Was Obama The Change Or Not?

History offers some insights about two-term presidents. Where does Barack Obama fit?

In 2008, Barack Obama ran for office on the slogan of “change we can believe in.” Seven years later, it’s time to ask, “Was Obama the change or not?”

Recent history offers some insights about the roles that presidents play in shaping the political direction of the country. Between the Great Depression and 2008, just two presidents effected a fundamental shift during their time in office. Here’s the basic model that explains the liberal (1932–1968) and conservative (1980–2008) eras.

(Graphic: Mario Loundermon)

1. Crisis of Confidence

Each cycle was precipitated by a crisis of public confidence. In the case of the liberal era, the Great Depression represented the most profound failure of government in American history other than the Civil War. The late 1970s preceding the conservative era, while nowhere near as bleak as the Depression, were still times of double-digit inflation, rising crime, and gasoline lines. New York City teetered on the verge of bankruptcy. The (first) federal government bailout of Chrysler exposed the rotting of the Rust Belt. The Iran hostage crisis and the Soviet invasion of Afghanistan were harsh evidence that the world saw the U.S. as a paper tiger.

2. Standard Bearer

The crisis set the stage for the emergence of a standard bearer with a new vision and a mandate for change. By 1932, the country was ready for anything that was not more of Hoover. FDR arrived with a plan to put the country back to work, one that would give a much bigger role to the federal government. At the dawn of the 1980’s, Ronald Reagan brought the mirror opposite vision to Washington: government was the problem, not the solution. He also espoused a staunch anti-Communism that called for a military build-up and a renewed emphasis on American strength. While in a very real sense FDR and Reagan were ideological opposites, both restored a fresh sense of optimism to a weary public.

By the time the standard bearers left office, they had succeeded in getting the country back on track, earning them an enduring legacy among their political tribe. Skeptics on the other side always suspected that a cult of personality masked the darker truth of of a fraud (Reagan) or demagogue (FDR). Over time, it became clear that both Roosevelt and Reagan had understood the public’s mood in its moment of need, and consequently each had the capacity to shift the political landscape in a way that cast a very long shadow for his successors.

3. Heir Apparent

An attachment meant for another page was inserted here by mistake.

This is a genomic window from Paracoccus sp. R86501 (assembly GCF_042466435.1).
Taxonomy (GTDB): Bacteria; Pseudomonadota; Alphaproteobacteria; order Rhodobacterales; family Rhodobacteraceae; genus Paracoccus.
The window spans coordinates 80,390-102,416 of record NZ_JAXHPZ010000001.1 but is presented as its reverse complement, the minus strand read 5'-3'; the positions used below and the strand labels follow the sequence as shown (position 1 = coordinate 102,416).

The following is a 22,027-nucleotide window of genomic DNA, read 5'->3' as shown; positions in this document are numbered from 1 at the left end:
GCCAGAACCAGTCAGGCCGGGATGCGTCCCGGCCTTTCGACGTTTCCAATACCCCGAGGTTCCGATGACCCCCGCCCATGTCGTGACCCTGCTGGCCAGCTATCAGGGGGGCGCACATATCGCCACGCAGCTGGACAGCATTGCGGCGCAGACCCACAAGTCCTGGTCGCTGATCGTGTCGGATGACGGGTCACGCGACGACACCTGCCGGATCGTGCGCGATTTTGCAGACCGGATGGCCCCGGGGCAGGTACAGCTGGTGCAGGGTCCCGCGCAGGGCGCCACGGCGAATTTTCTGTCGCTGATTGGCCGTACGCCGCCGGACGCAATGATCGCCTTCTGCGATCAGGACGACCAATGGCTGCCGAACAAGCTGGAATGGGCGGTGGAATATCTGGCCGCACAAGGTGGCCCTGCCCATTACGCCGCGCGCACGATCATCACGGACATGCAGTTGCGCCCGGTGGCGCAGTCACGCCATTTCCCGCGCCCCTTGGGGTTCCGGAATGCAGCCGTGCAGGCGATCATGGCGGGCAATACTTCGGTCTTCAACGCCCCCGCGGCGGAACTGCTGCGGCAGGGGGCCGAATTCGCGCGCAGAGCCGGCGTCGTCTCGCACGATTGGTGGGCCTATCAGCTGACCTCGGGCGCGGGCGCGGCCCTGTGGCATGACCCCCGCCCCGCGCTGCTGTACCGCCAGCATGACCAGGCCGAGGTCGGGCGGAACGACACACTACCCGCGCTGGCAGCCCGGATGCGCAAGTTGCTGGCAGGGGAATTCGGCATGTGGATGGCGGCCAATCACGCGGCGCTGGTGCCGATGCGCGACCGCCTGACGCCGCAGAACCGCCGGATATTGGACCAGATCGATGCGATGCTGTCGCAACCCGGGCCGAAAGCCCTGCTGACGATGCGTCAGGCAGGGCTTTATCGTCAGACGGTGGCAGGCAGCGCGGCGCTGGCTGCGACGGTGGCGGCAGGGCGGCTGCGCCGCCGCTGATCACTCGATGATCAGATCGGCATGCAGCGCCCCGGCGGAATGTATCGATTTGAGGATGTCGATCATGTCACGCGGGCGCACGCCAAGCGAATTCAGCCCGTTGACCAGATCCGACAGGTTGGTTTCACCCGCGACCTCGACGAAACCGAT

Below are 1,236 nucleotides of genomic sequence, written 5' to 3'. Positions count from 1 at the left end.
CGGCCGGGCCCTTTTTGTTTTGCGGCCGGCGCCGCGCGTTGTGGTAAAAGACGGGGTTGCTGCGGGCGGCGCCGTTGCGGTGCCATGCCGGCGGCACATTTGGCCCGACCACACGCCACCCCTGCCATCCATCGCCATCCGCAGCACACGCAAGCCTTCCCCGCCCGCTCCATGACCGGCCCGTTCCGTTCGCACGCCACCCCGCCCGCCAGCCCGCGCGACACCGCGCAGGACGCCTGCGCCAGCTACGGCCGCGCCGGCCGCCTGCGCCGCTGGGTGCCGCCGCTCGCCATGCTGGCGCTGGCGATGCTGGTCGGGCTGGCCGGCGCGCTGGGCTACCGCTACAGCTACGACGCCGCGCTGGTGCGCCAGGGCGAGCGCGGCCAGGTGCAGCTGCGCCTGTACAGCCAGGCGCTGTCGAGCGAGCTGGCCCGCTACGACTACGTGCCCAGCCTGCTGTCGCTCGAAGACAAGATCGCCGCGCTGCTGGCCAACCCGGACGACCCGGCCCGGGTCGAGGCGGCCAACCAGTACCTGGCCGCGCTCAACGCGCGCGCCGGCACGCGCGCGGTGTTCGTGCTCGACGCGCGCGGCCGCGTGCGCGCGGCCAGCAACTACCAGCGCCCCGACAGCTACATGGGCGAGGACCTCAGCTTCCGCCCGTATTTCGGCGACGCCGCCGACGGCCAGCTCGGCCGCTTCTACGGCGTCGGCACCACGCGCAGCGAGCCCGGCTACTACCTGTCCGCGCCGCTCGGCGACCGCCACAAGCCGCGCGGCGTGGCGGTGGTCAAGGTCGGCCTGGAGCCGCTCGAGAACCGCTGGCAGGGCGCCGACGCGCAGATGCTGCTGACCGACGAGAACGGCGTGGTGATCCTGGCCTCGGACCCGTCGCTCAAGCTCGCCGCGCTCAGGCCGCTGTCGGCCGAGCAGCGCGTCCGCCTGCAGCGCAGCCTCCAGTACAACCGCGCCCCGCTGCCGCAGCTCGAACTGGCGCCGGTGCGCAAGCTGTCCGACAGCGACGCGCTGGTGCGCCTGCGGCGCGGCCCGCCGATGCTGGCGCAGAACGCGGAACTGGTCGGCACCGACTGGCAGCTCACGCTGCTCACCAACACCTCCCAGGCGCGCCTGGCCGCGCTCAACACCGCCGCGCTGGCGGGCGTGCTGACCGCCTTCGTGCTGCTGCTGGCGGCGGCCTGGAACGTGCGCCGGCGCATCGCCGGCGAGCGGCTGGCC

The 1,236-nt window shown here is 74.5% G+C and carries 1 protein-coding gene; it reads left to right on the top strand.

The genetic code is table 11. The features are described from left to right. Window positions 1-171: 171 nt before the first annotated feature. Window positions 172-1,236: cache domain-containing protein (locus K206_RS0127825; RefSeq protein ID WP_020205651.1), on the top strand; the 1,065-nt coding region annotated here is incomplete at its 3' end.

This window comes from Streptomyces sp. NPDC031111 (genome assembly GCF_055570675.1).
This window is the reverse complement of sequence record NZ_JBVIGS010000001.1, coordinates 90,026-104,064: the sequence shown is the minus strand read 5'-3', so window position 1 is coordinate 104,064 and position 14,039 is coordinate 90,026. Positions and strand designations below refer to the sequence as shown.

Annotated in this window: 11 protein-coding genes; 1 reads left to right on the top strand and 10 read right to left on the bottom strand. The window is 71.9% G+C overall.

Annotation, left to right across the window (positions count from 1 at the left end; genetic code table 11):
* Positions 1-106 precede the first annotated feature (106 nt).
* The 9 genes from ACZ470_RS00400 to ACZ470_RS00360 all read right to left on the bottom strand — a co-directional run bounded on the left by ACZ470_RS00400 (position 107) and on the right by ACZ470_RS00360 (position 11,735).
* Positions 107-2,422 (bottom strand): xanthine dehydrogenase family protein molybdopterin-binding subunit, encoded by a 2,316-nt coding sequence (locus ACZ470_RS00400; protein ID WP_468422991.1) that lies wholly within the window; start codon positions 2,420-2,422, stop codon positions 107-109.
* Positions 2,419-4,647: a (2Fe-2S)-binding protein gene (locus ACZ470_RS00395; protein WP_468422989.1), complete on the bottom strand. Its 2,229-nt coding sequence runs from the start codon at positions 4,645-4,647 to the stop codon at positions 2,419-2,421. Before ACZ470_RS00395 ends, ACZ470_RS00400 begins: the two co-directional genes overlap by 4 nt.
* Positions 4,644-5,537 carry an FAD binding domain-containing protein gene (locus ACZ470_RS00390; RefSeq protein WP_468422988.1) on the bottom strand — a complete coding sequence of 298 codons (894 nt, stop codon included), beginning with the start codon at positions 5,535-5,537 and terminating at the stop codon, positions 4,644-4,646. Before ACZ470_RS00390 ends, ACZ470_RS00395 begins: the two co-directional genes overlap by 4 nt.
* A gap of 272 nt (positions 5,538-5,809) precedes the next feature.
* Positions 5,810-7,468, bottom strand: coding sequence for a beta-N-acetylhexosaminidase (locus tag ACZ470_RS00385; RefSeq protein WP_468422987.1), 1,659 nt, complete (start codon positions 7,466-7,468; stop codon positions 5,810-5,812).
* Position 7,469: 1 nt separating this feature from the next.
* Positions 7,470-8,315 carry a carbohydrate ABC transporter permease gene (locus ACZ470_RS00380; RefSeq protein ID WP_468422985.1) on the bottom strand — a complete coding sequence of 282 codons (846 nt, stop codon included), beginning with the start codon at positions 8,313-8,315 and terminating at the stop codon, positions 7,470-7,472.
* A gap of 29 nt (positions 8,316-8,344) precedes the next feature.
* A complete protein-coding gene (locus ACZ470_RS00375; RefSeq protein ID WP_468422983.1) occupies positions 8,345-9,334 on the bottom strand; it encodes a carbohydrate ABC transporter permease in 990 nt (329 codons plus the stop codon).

Each standard bearer was followed by an heir apparent who continued in more or less the same direction as his predecessor. The heir, of course, had the misfortune of playing after the main act left the stage. (Imagine how this burden fell on John Adams following George Washington.) Faced with the impossible task of filling the void left by the standard bearer, the heir, lacking the same charisma, brought a more down-to-earth presence to the office. Disappointment was almost inevitable.

Harry Truman was virtually unknown outside Missouri when he was plucked from the Senate for the Vice Presidency. Eighty-two days later, he found himself succeeding the only four-term president the nation would ever have. He brought World War II to a close, helped establish the United Nations, and instituted the Marshall Plan to rebuild Europe. Yet by 1948, with his favorability ratings in the mid-30s, he was widely expected to lose his bid for re-election. Though he went on to confound the pollsters with a come-from-behind victory, his political battles continued. Four years later, with the nation stalemated in the Korean War, he chose not to seek another term rather than go down to almost certain defeat.

George H. W. Bush faced different difficulties. After managing the end of the Cold War and the collapse of the Soviet Union, he scored a dramatic knockout with the rapid success of U.S. forces in liberating Kuwait from Saddam Hussein, and his approval ratings briefly shot up to the highest ever recorded. Even so, the glow of victory receded nearly as quickly as it had emerged, and the public turned its mind from foreign affairs to the recession at home. The conservative base turned on him for reneging on a campaign promise—“Read my lips: no new taxes” — prompting a primary challenge from the right by Pat Buchanan during Bush’s 1992 reelection bid.

4. Midcourse Correction

The failure of the heir apparent to sustain the standard bearer’s legacy led in each case to a midcourse correction. To a certain extent, the correction can be explained as a matter of status quo fatigue as much as anything. These corrections did not lead to a fundamental change in the ideological direction of the country. In many respects, both Eisenhower and Clinton spent their entire administrations fighting on their opponents’ turf. Midcourse presidents had to be pragmatists.

Consider how each fared on tax policy. When Ike left office, the marginal rate for the highest tax bracket was 90 percent, hardly the legacy of a two-term conservative Republican. Clinton raised taxes for the highest bracket to 39.6 percent from 31 percent, an increase to be sure, but not exactly a wild-eyed liberal approach designed to soak the rich. In short, neither proposed a radical change of the rules of the game.